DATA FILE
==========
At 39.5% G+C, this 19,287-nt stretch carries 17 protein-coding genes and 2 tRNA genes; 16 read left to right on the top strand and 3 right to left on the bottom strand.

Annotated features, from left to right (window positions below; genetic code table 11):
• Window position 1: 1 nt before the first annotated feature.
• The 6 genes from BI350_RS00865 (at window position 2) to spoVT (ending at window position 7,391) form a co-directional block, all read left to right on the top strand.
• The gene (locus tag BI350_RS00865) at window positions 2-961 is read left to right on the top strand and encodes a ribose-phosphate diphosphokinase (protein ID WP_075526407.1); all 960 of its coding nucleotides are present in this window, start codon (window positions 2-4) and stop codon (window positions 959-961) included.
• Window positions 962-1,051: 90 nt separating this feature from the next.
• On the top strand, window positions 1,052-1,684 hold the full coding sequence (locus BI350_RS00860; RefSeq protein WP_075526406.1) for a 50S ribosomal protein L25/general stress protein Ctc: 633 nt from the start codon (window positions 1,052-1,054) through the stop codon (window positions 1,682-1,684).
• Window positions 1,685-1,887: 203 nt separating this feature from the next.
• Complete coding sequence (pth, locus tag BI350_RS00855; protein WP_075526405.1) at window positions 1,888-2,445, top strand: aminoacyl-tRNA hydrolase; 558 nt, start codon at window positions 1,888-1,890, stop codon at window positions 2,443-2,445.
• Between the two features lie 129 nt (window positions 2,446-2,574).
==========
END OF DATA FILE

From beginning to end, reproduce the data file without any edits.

At 39.5% G+C, this 19,287-nt stretch carries 17 protein-coding genes and 2 tRNA genes; 16 read left to right on the top strand and 3 right to left on the bottom strand.

Annotated features, from left to right (window positions below; genetic code table 11):
• Window position 1: 1 nt before the first annotated feature.
• The 6 genes from BI350_RS00865 (at window position 2) to spoVT (ending at window position 7,391) form a co-directional block, all read left to right on the top strand.
• The gene (locus tag BI350_RS00865) at window positions 2-961 is read left to right on the top strand and encodes a ribose-phosphate diphosphokinase (protein ID WP_075526407.1); all 960 of its coding nucleotides are present in this window, start codon (window positions 2-4) and stop codon (window positions 959-961) included.
• Window positions 962-1,051: 90 nt separating this feature from the next.
• On the top strand, window positions 1,052-1,684 hold the full coding sequence (locus BI350_RS00860; RefSeq protein WP_075526406.1) for a 50S ribosomal protein L25/general stress protein Ctc: 633 nt from the start codon (window positions 1,052-1,054) through the stop codon (window positions 1,682-1,684).
• Window positions 1,685-1,887: 203 nt separating this feature from the next.
• Complete coding sequence (pth, locus tag BI350_RS00855; protein WP_075526405.1) at window positions 1,888-2,445, top strand: aminoacyl-tRNA hydrolase; 558 nt, start codon at window positions 1,888-1,890, stop codon at window positions 2,443-2,445.
• Between the two features lie 129 nt (window positions 2,446-2,574).